China's derivatives market

March 2006 marked the second anniversary of the date on which the rules on derivatives business by financial institutions in the PRC came into effect.
March 2006 marked the second anniversary of the date on which the rules on derivatives business by financial institutions in the PRC came into effect.

When they were issued by the China Banking Regulatory Commission (CBRC), the rules represented a significant shift in the official attitude towards derivatives, at least as far as financial institutions were concerned. Previously, such institutions could only engage in derivative transactions for ôhedgingö purposes but not for ôspeculativeö purposes pursuant to a circular issued by PeopleÆs Banks of China in 1995. The general rule of thumb, which still applies to corporates, was that derivatives could only be entered into for hedging purposes.

Now, upon obtaining derivatives approval from CBRC, PRC financial institutions can trade derivatives either to hedge against risks or to make a profit.

To date, most of the approvals have been issued to banks in the PRC, including foreign bank branches which need approval in order to book derivative transactions. CBRC is gradually approving other types of financial institutions.

The new regime has seen a flurry of activity in respect of OTC derivative trades between PRC banks and foreign counterparties. In addition to entering into derivatives for their own proprietary investments, domestic banks and foreign bank branches in the PRC have begun to offer derivative-linked products to their customers. To date, the focus has been on principal-protected USD structured deposits, which have been linked to a variety of offshore assets, including funds, structured notes, equity shares and stock indices.

The structured deposits have been offered to both institutional and retail customers. These include trust and investment companies which have obtained approval from the State Administration of Foreign Exchange (SAFE) to raise foreign currency funds from investors pursuant to so-called ôtrust plansö, and to invest the proceeds in principal-protected structured deposits with foreign bank branches in China.

Sensitivities and uncertainties remain in relation to products that are linked to the domestic equities market and also RMB-linked derivatives. The former intrudes upon areas regulated by the China Securities Regulatory Commission (CSRC). The latter, however, has seen some progress with the commencement of RMB/USD forward trading on the interbank market.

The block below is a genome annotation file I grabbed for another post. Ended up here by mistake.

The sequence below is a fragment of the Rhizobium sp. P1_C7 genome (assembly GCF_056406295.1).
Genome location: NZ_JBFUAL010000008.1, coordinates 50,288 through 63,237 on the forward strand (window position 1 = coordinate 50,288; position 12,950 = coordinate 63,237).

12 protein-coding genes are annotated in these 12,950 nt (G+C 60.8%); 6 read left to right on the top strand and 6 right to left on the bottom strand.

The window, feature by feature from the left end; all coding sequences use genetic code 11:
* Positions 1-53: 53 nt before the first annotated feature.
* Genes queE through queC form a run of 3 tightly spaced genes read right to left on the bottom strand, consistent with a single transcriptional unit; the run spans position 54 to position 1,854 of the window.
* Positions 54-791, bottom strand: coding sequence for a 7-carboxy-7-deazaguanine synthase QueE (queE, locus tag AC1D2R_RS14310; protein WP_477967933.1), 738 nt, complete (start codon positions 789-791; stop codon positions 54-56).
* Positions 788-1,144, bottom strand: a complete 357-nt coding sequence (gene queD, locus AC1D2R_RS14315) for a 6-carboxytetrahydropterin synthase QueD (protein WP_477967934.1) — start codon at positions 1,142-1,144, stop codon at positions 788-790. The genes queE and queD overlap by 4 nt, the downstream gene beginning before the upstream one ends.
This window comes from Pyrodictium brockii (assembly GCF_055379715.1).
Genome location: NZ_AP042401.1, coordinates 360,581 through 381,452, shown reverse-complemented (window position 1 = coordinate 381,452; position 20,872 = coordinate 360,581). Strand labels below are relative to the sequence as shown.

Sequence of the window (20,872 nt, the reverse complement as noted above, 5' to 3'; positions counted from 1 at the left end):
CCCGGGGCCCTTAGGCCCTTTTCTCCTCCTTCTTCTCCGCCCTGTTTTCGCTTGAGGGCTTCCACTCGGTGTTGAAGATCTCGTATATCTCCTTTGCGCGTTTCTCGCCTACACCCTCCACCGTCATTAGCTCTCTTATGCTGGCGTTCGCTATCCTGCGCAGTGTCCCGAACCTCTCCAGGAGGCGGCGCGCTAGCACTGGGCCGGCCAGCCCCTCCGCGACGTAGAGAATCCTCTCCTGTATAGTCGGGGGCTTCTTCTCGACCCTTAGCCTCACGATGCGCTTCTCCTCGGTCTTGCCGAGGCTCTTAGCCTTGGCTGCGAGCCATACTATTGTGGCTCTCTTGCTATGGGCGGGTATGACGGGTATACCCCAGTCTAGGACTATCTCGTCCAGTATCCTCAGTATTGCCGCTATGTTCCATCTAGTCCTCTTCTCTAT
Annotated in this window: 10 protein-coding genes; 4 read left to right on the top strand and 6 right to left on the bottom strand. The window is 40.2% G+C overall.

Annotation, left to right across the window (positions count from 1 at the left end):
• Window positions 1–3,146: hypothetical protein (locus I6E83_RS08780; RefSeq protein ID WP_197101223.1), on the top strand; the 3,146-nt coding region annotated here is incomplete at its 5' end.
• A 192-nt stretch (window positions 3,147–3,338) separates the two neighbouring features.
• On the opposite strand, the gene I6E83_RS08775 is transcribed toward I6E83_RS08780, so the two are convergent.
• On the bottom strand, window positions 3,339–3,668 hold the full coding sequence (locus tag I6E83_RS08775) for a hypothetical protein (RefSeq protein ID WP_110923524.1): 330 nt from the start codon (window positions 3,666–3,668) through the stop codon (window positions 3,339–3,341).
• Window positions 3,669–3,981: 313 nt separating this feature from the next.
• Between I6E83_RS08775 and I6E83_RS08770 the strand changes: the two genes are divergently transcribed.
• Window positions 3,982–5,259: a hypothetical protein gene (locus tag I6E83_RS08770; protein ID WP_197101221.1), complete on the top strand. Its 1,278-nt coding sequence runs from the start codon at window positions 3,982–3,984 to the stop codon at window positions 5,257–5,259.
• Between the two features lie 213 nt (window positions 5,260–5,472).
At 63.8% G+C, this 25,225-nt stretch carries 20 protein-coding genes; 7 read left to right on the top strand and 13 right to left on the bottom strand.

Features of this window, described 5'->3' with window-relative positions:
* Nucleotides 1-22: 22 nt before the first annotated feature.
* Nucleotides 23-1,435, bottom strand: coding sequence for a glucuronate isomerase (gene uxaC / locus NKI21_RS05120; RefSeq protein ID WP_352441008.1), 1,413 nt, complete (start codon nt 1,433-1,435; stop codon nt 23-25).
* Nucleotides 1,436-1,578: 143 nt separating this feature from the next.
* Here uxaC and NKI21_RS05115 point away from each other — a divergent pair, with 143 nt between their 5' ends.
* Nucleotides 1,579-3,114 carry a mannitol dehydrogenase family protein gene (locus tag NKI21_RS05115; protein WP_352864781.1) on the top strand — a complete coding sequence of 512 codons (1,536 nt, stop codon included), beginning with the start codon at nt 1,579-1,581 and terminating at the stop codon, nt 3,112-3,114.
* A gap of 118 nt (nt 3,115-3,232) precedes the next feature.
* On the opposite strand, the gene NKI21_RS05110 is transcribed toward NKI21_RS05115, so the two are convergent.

Encouragingly, the current trend appears to be towards opening up the market to a broader range of products and counterparties. This reflects the need to diversify investment channels in China for both RMB and foreign currency funds, and to move away from the traditional dependence on bank deposits and investment funds that invest solely in domestic equities.

There are still a number of outstanding legal and regulatory issues that need to be resolved before a comprehensive derivatives market can develop in China. These include the establishment of a framework for a greater variety of instruments (such as structured notes) and the participation in the market by a broader range of entities (such as fund management companies and securities companies). In addition, legal and regulatory reform is required to make the market more user-friendly in terms of the adoption of the ISDA architecture in areas such as close-out netting and collateral.

However, when considered along with other initiatives, such as the proposed Qualified Domestic Institutional Investor (QDII) Scheme, the derivatives market represents significant potential for the development of ChinaÆs financial markets.


For further information please do not hesitate to contact:

Andrew Malcolm, Partner
Linklaters
Tel: +852 2842 4803
email: [email protected]

Jian Fang, Partner
Linklaters
Tel: +86 21 2891 1858
email: [email protected]

Linklaters recently elected Chin-Chong Liew as a partner in its Hong Kong office. Chong joins Linklaters as Head of Derivatives and Structured Products for Asia (ex-Japan) from Allen & Overy, where he has held the position of partner since 2000.
Chong brings to Linklaters considerable experience in over-the-counter derivatives, structured equity, structured credit, market access and fund-linked products across Asia. A fluent Mandarin-speaker, Chong will also focus on continuing his development of derivative and structured products in China as the pace of deregulation in the PRC increases. A start date for Chong is not yet confirmed.